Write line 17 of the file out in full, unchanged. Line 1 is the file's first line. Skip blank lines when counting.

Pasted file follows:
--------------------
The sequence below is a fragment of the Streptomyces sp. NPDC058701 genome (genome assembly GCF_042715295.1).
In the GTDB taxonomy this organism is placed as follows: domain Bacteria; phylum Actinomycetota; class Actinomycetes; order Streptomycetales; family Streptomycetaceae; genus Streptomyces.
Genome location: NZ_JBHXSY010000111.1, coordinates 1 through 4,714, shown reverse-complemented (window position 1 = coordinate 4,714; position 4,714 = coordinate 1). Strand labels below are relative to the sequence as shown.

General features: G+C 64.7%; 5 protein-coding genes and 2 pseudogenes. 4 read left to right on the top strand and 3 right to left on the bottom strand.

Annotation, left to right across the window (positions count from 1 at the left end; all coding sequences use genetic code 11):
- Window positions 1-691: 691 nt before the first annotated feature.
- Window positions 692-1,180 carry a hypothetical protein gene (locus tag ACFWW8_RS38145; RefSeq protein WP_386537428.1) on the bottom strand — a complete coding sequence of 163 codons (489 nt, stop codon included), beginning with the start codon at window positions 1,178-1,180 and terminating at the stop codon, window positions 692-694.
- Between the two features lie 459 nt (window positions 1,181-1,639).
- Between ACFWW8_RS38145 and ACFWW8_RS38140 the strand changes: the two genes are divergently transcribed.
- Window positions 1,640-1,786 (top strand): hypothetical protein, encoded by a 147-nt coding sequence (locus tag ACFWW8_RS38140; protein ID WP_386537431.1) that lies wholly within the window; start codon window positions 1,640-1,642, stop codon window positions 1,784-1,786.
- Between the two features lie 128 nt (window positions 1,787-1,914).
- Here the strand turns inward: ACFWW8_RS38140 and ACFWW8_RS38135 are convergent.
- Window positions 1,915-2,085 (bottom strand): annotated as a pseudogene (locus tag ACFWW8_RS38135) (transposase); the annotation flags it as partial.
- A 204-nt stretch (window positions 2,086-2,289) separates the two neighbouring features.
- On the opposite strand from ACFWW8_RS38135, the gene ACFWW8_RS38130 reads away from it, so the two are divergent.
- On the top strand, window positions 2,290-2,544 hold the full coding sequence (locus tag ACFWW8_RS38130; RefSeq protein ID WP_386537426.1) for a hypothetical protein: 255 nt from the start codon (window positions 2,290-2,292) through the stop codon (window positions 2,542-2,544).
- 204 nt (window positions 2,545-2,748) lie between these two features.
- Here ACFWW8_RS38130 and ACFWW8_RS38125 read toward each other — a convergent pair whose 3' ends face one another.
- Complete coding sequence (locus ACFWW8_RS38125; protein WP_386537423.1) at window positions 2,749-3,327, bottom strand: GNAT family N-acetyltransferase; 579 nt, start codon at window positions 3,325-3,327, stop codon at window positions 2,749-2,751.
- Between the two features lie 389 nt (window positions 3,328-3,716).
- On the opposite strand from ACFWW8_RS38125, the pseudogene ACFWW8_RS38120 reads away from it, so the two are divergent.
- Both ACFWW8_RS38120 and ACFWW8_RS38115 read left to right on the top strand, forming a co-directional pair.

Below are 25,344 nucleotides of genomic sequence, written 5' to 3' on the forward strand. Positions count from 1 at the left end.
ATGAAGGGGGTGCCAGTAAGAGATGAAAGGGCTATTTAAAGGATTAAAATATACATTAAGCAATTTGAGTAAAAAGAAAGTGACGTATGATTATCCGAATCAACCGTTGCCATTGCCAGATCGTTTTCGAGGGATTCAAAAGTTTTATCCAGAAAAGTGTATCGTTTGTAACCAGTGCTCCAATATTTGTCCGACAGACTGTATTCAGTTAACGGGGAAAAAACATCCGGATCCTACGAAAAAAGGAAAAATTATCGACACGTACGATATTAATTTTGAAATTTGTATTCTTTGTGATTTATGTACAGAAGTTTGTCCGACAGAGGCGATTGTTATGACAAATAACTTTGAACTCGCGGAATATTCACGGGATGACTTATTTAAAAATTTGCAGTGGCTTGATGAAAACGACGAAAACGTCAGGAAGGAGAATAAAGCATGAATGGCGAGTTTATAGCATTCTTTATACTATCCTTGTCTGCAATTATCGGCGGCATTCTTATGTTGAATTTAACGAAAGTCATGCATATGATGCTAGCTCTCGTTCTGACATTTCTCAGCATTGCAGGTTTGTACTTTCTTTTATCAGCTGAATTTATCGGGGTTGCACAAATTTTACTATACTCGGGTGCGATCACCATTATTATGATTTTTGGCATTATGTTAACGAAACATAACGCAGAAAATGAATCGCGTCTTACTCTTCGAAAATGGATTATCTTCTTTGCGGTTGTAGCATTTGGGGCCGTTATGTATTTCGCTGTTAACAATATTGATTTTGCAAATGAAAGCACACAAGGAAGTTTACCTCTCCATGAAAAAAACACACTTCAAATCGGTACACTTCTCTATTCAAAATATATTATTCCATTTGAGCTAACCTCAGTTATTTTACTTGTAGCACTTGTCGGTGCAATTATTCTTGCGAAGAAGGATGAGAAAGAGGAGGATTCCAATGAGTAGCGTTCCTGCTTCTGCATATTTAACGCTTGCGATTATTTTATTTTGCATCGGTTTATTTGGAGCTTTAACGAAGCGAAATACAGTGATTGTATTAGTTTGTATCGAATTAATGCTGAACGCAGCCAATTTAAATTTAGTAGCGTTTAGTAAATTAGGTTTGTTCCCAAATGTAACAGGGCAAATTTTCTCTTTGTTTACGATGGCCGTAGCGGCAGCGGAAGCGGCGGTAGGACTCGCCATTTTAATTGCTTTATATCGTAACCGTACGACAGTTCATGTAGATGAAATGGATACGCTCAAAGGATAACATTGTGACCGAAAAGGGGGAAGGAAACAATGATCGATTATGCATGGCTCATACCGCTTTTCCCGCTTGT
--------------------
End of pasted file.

- 204 nt (window positions 2,545-2,748) lie between these two features.